Every year on May 18, the world comes together to commemorate HIV Vaccine Awareness Day (HVAD). On this day, we recognize the enormous contributions of vaccine trial participants and researchers in the search of an effective, available and accessible HIV vaccine.
The search for a much-needed HIV vaccine is taking a long time. There is however a lot to be hopeful for as HIV vaccine research is gaining momentum with a lot more communities taking part to help in the search.
Amid the COVID crisis, HIV vaccine research must be safeguarded and we must also not lose sight of the important contributions of HIV R&D to the search for a COVID-19 vaccine. Techniques and platforms developed through HIV vaccine research on virus structure and immune responses have greatly helped in advancing understanding of COVID-19.
In the same way, HIV research has created a foundation for ethical considerations in research, which COVID-19 vaccine development should learn from. HIV research has shown that greater success is achieved when strong community participation is in place. It is a basis to build acceptance, mutual support and trust for ethically rigours research process and respect for humanity.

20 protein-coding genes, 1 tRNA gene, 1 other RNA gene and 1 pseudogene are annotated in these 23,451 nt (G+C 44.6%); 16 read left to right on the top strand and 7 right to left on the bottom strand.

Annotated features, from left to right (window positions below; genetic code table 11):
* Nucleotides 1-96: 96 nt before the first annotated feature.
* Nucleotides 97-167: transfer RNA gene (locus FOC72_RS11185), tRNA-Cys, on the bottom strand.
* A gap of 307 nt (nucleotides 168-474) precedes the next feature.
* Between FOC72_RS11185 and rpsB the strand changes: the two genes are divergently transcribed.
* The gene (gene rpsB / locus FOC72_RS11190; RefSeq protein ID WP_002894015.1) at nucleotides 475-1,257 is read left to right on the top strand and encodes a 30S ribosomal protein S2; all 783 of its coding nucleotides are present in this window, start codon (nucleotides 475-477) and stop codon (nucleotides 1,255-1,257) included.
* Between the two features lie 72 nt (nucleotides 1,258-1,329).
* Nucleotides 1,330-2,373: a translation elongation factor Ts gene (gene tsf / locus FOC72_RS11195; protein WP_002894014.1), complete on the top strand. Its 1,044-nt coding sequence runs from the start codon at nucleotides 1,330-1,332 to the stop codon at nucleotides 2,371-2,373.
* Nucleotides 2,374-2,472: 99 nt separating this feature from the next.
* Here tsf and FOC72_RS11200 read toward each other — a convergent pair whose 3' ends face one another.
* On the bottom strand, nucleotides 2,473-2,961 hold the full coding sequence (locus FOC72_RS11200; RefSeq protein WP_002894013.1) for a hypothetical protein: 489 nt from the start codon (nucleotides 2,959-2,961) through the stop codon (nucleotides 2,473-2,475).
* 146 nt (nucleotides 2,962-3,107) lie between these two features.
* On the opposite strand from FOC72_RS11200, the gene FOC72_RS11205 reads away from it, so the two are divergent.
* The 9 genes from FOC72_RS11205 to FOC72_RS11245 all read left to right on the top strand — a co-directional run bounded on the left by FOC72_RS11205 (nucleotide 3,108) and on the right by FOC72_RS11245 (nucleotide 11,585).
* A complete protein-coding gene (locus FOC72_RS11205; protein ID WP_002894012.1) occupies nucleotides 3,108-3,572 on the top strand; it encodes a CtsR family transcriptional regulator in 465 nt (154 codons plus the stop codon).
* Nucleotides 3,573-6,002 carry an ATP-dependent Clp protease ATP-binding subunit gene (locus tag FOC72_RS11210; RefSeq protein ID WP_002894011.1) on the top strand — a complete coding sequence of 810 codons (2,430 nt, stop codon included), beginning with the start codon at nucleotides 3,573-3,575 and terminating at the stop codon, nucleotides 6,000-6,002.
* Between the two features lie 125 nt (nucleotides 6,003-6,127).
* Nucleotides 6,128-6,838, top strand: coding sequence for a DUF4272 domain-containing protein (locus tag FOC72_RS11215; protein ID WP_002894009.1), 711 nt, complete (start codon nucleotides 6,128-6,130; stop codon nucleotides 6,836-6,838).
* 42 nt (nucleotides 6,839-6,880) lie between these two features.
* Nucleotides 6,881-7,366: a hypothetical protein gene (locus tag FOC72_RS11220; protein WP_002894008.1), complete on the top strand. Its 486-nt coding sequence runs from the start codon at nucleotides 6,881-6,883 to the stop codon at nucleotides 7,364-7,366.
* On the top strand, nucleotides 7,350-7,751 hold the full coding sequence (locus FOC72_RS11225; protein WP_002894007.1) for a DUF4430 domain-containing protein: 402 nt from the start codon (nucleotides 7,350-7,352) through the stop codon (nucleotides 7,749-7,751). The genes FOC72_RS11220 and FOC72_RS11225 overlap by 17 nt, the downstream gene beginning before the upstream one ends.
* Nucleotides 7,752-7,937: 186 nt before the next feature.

In all of this, there still is an urgent need to find a vaccine against HIV given the rates if new infections that are experienced in Africa. Adolescent girls and young women in sub-Saharan Africa, for example, are as high as 4 percent per year. We acknowledge progress, which has led to highly effective treatment, and proven prevention methods such as Pre Exposure Prophylaxis. Even with that, most recent data show an estimated 1.7 million people around the world still became newly infected with HIV in 2018. A vaccine is needed for a durable and sustainable end of the HIV epidemic.
On this World HIV Vaccine Awareness Day, African HIV prevention advocates, call on governments and funding bodies to accelerate investment in ethical Research. Preparation for success by ensuring health systems are strengthened so that when a vaccine is found there is fair distribution. In this regard, African governments should increase domestic budgetary allocations in strengthening Africa’s health systems, research capacity and infrastructure in support of African scientists who are dedicated to finding an HIV vaccine.
The question of equity in access when a safe and effective vaccine is developed must be addressed early in the research process. Whether for HIV, COVID-19 or any other vaccine, the world will only truly benefit from such science if critical supplies are fairly distributed to also reach people in low resource settings.
About Africa free of New HIV Infections (AfNHi)